For Republicans, Wednesday will be a very special day indeed, my friends.
At long last, the Day of Recriminations is nigh:
Trump gets support from 49 percent of likely Republican primary voters — followed by Cruz at 34 percent and John Kasich at 13 percent. If that margin in Indiana holds on Tuesday, Trump would be on a glide path towards obtaining the 1,237 delegates he needs to win the Republican nomination on a first ballot at the GOP convention in July…
The NBC/WSJ/Marist poll was conducted April 26-28 — so mostly after Trump’s six-consecutive primary victories in Northeast and Mid-Atlantic states, as well as after Cruz and Kasich announced an alliance/truce, whereby Kasich wouldn’t campaign in Indiana to help Cruz (in exchange for Cruz not campaigning in Oregon and New Mexico).
But 58 percent of likely Republican primary voters in Indiana say they disapprove of Cruz and Kasich teaming up to beat Trump in the Hoosier State, while 34 percent say they approve of the move.
No other poll of Indiana has showed Trump that far ahead, but he leads comfortably in (almost) every survey and it’s entirely possible that his lead has begun to widen as undecided Hoosiers make up their minds. The other newsy number from the poll is, of course, the evidence that the Cruz/Kasich alliance has backfired, but even if you could force Kasich out of the race and redistribute his voters by second choice, Trump still wins easily:
— Aaron Blake (@AaronBlake) May 1, 2016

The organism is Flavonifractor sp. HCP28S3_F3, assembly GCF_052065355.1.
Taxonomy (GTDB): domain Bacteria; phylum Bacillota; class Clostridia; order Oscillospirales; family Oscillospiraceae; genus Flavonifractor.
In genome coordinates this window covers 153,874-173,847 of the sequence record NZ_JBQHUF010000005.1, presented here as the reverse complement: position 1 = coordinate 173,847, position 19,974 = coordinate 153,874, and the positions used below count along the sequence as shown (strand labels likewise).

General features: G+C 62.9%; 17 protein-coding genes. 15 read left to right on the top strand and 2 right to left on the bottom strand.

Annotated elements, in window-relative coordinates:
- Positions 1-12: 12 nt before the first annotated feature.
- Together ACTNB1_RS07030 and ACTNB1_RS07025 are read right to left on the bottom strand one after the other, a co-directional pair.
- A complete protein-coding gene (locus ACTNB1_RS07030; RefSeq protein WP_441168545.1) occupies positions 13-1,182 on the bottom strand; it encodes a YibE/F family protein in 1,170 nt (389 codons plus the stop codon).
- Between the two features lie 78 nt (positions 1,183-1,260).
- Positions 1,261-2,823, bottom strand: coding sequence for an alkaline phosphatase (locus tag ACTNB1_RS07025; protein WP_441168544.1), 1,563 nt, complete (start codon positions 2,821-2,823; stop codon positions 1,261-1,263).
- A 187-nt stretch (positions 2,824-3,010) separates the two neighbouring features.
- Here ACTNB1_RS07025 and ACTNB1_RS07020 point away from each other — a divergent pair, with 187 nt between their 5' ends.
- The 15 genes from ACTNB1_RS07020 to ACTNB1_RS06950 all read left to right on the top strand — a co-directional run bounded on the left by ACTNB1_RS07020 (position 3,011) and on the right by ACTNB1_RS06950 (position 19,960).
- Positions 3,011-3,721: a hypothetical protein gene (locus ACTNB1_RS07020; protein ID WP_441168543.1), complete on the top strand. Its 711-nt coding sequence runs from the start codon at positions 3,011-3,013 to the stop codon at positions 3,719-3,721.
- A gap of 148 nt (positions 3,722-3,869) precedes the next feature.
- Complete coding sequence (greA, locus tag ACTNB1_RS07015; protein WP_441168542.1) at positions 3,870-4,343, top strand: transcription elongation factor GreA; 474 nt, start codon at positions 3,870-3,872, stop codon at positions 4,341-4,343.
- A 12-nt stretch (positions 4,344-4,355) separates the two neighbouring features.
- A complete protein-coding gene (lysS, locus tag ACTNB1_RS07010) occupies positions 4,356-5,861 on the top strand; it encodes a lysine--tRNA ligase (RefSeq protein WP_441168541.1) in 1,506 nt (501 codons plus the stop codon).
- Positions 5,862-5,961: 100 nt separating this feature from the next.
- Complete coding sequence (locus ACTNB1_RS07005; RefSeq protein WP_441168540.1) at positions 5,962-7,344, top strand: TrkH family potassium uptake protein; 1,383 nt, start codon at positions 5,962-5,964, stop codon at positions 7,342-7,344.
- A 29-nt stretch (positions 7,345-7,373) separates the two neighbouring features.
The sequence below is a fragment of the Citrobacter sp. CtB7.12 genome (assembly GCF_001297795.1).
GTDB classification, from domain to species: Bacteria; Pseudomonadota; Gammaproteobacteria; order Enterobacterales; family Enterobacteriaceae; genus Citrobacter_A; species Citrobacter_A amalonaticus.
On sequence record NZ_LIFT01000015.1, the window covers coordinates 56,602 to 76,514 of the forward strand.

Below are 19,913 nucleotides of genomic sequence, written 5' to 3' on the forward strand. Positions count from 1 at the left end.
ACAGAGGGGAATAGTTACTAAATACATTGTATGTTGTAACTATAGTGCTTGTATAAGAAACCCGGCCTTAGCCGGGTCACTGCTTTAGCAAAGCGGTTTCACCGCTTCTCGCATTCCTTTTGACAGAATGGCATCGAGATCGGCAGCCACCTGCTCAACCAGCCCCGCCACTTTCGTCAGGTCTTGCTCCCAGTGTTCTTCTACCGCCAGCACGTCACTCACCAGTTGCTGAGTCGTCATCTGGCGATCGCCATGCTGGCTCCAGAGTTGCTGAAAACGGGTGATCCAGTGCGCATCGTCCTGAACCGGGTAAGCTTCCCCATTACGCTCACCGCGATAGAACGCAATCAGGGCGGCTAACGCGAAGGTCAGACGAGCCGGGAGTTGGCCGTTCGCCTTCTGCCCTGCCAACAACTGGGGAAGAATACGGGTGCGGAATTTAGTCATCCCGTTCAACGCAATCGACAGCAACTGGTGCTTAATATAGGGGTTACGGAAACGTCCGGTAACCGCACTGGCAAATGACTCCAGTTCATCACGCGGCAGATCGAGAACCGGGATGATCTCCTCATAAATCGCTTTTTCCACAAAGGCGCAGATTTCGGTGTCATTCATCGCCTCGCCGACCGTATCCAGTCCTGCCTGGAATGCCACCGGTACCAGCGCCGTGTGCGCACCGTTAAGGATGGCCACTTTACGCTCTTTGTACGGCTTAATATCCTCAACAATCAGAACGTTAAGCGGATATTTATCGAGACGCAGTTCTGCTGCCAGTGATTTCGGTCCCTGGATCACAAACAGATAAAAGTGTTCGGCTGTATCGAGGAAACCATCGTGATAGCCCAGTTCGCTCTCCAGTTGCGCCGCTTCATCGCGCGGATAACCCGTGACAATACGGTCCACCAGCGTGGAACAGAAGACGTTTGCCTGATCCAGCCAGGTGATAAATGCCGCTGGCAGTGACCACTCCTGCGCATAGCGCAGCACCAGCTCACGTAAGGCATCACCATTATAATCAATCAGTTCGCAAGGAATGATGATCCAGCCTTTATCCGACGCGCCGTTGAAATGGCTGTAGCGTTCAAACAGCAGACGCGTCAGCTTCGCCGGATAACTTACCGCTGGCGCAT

What does this mean for the rest of the primaries? Read this post from a few days ago for the delegate math. Assuming Trump wins New Jersey and takes most of West Virginia’s delegates, both of which are almost sure things, he’d need something like 130-150 delegates combined from Indiana and California to hit 1,237. Given how well he’s been polling in blue states, it’s possible that he’ll win 150 in California alone; there are 172 at stake there and it’s winner-take-all by district, so Cruz and Kasich would have to win at least eight districts statewide to hold him below the target number — even if he gets nothing from Indiana. If instead Trump wins Indiana, which would likely net him somewhere between 45 and all 57 delegates, he may go into California on June 7th needing fewer than 100 of the 172 delegates in play. Cruz and Kasich would need to win half the state’s districts or more to stop him despite the fact that the momentum in the race is entirely on Trump’s side and many anti-Trumpers in the party leadership are throwing in the towel. Cruz needs to win Indiana just to have a fighting chance of stopping Trump in California. If he can’t, why bother fighting to the bitter end?